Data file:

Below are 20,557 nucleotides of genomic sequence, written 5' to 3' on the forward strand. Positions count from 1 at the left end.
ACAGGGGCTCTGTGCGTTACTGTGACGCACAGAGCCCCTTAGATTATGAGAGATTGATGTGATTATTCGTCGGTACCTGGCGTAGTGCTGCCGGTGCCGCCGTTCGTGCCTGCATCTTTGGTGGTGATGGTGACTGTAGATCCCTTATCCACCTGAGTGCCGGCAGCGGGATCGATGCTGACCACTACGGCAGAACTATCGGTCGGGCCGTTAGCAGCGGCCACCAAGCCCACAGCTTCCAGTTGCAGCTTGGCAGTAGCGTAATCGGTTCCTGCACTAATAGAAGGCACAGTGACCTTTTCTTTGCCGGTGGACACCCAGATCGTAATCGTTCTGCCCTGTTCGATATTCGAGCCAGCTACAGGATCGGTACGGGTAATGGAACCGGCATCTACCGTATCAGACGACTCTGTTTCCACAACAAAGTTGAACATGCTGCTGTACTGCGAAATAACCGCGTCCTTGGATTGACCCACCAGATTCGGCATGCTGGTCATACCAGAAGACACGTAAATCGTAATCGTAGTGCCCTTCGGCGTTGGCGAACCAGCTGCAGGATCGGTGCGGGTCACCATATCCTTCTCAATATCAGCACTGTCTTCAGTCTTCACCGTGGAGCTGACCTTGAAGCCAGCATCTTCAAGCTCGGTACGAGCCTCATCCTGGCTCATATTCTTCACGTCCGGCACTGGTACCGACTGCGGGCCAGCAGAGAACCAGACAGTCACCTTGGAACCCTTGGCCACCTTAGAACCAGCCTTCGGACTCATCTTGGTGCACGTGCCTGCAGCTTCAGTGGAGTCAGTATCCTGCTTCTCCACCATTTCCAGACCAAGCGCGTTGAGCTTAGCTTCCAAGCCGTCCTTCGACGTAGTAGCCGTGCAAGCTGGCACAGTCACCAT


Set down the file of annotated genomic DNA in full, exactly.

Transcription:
Below are 20,557 nucleotides of genomic sequence, written 5' to 3' on the forward strand. Positions count from 1 at the left end.
ACAGGGGCTCTGTGCGTTACTGTGACGCACAGAGCCCCTTAGATTATGAGAGATTGATGTGATTATTCGTCGGTACCTGGCGTAGTGCTGCCGGTGCCGCCGTTCGTGCCTGCATCTTTGGTGGTGATGGTGACTGTAGATCCCTTATCCACCTGAGTGCCGGCAGCGGGATCGATGCTGACCACTACGGCAGAACTATCGGTCGGGCCGTTAGCAGCGGCCACCAAGCCCACAGCTTCCAGTTGCAGCTTGGCAGTAGCGTAATCGGTTCCTGCACTAATAGAAGGCACAGTGACCTTTTCTTTGCCGGTGGACACCCAGATCGTAATCGTTCTGCCCTGTTCGATATTCGAGCCAGCTACAGGATCGGTACGGGTAATGGAACCGGCATCTACCGTATCAGACGACTCTGTTTCCACAACAAAGTTGAACATGCTGCTGTACTGCGAAATAACCGCGTCCTTGGATTGACCCACCAGATTCGGCATGCTGGTCATACCAGAAGACACGTAAATCGTAATCGTAGTGCCCTTCGGCGTTGGCGAACCAGCTGCAGGATCGGTGCGGGTCACCATATCCTTCTCAATATCAGCACTGTCTTCAGTCTTCACCGTGGAGCTGACCTTGAAGCCAGCATCTTCAAGCTCGGTACGAGCCTCATCCTGGCTCATATTCTTCACGTCCGGCACTGGTACCGACTGCGGGCCAGCAGAGAACCAGACAGTCACCTTGGAACCCTTGGCCACCTTAGAACCAGCCTTCGGACTCATCTTGGTGCACGTGCCTGCAGCTTCAGTGGAGTCAGTATCCTGCTTCTCCACCATTTCCAGACCAAGCGCGTTGAGCTTAGCTTCCAAGCCGTCCTTCGACGTAGTAGCCGTGCAAGCTGGCACAGTCACCAT